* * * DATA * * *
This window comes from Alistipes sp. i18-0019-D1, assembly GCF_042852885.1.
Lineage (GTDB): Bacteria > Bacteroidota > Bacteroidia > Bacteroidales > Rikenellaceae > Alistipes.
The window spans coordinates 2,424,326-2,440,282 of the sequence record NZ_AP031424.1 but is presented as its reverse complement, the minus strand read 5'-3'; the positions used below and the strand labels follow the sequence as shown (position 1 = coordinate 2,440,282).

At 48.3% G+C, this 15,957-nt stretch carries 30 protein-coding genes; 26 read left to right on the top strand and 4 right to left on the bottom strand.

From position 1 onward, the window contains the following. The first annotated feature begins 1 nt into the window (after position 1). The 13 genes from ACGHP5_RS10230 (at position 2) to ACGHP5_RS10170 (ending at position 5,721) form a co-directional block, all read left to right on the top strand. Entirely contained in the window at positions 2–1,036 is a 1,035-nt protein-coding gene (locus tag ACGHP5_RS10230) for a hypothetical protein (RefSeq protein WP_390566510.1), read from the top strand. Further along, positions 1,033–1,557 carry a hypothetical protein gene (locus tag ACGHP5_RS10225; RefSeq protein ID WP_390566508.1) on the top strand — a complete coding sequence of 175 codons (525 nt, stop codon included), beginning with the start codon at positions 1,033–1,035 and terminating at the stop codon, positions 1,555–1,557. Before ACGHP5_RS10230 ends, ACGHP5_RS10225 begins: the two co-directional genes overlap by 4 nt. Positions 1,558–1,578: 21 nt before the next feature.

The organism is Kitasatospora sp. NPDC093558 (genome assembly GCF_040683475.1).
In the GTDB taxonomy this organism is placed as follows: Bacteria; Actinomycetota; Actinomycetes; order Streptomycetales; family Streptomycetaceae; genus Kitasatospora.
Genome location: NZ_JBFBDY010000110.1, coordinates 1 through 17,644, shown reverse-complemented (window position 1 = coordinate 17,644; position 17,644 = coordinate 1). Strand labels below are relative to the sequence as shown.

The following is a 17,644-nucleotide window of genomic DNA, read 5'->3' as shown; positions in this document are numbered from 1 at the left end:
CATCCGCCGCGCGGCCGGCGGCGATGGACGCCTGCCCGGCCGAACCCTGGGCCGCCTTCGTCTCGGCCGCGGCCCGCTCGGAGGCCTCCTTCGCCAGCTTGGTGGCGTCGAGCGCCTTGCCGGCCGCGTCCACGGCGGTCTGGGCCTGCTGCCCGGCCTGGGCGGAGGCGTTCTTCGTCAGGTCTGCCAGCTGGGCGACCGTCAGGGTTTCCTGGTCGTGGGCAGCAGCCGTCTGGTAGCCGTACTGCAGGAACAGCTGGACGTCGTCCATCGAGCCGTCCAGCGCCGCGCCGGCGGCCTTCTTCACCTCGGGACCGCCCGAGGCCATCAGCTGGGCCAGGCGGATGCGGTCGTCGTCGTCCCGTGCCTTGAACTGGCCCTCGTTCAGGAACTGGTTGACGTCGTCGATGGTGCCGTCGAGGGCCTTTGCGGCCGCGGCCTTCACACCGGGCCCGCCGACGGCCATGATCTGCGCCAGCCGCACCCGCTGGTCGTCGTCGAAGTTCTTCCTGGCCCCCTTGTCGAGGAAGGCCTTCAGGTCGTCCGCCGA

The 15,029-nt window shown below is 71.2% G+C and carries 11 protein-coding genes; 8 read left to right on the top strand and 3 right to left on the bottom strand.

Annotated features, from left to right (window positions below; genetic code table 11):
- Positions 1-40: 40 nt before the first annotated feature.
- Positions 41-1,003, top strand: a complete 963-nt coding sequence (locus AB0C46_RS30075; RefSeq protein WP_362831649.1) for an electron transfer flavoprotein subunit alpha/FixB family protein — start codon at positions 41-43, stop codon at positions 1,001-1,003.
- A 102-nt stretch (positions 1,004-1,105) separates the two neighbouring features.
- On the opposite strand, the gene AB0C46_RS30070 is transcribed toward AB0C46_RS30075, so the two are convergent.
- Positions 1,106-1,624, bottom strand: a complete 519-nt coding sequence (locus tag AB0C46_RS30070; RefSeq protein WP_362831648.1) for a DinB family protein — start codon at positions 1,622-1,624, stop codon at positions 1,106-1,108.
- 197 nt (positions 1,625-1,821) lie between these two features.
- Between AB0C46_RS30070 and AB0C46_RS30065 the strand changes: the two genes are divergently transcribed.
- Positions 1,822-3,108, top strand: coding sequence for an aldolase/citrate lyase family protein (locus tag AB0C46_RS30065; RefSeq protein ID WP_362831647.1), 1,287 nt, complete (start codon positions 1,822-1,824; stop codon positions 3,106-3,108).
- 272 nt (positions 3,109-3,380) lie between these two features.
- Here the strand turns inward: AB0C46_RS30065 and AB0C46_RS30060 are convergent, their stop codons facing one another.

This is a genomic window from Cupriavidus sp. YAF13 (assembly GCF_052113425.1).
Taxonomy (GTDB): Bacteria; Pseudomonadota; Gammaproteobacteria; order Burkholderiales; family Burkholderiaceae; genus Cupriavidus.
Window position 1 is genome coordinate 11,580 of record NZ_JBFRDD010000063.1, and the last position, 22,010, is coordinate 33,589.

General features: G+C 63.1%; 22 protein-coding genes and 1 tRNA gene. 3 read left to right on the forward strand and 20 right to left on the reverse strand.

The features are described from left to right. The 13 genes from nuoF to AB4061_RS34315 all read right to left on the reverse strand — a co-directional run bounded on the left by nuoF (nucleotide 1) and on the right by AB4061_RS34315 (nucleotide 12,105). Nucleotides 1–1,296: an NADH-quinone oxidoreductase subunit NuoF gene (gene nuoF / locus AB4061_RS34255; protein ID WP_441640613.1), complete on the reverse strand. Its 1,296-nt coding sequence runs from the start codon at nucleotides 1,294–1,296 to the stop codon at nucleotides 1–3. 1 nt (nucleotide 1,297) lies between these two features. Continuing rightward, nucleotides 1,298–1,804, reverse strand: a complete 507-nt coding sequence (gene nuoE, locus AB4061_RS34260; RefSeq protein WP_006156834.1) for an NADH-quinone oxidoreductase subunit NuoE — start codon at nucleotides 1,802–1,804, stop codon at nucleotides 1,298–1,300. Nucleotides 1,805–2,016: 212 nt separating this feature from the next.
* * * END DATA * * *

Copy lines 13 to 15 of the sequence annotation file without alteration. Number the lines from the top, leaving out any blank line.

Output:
- Positions 1-40: 40 nt before the first annotated feature.
- Positions 41-1,003, top strand: a complete 963-nt coding sequence (locus AB0C46_RS30075; RefSeq protein WP_362831649.1) for an electron transfer flavoprotein subunit alpha/FixB family protein — start codon at positions 41-43, stop codon at positions 1,001-1,003.
- A 102-nt stretch (positions 1,004-1,105) separates the two neighbouring features.